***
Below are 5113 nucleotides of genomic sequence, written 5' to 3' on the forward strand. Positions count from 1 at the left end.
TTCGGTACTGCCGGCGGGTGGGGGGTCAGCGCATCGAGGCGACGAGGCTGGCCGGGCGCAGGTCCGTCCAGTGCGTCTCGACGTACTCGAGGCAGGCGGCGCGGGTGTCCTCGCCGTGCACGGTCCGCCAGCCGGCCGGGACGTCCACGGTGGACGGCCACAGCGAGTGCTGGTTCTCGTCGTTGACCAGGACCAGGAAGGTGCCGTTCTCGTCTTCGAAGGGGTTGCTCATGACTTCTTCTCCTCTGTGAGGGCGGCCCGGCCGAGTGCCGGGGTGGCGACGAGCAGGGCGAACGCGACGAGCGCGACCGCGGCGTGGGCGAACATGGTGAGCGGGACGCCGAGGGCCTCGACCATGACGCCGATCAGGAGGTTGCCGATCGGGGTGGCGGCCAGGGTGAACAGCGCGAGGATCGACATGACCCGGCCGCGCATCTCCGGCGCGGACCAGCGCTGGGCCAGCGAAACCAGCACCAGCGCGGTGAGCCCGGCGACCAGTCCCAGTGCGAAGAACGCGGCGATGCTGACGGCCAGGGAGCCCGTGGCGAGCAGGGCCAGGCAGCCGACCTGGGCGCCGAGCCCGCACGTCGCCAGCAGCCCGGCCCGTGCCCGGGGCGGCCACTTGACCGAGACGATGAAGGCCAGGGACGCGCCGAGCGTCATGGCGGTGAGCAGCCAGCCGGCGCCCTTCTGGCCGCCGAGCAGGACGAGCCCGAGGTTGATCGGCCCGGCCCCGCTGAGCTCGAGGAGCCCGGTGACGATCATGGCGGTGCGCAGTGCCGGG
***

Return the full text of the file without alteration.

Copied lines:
Below are 5113 nucleotides of genomic sequence, written 5' to 3' on the forward strand. Positions count from 1 at the left end.
TTCGGTACTGCCGGCGGGTGGGGGGTCAGCGCATCGAGGCGACGAGGCTGGCCGGGCGCAGGTCCGTCCAGTGCGTCTCGACGTACTCGAGGCAGGCGGCGCGGGTGTCCTCGCCGTGCACGGTCCGCCAGCCGGCCGGGACGTCCACGGTGGACGGCCACAGCGAGTGCTGGTTCTCGTCGTTGACCAGGACCAGGAAGGTGCCGTTCTCGTCTTCGAAGGGGTTGCTCATGACTTCTTCTCCTCTGTGAGGGCGGCCCGGCCGAGTGCCGGGGTGGCGACGAGCAGGGCGAACGCGACGAGCGCGACCGCGGCGTGGGCGAACATGGTGAGCGGGACGCCGAGGGCCTCGACCATGACGCCGATCAGGAGGTTGCCGATCGGGGTGGCGGCCAGGGTGAACAGCGCGAGGATCGACATGACCCGGCCGCGCATCTCCGGCGCGGACCAGCGCTGGGCCAGCGAAACCAGCACCAGCGCGGTGAGCCCGGCGACCAGTCCCAGTGCGAAGAACGCGGCGATGCTGACGGCCAGGGAGCCCGTGGCGAGCAGGGCCAGGCAGCCGACCTGGGCGCCGAGCCCGCACGTCGCCAGCAGCCCGGCCCGTGCCCGGGGCGGCCACTTGACCGAGACGATGAAGGCCAGGGACGCGCCGAGCGTCATGGCGGTGAGCAGCCAGCCGGCGCCCTTCTGGCCGCCGAGCAGGACGAGCCCGAGGTTGATCGGCCCGGCCCCGCTGAGCTCGAGGAGCCCGGTGACGATCATGGCGGTGCGCAGTGCCGGG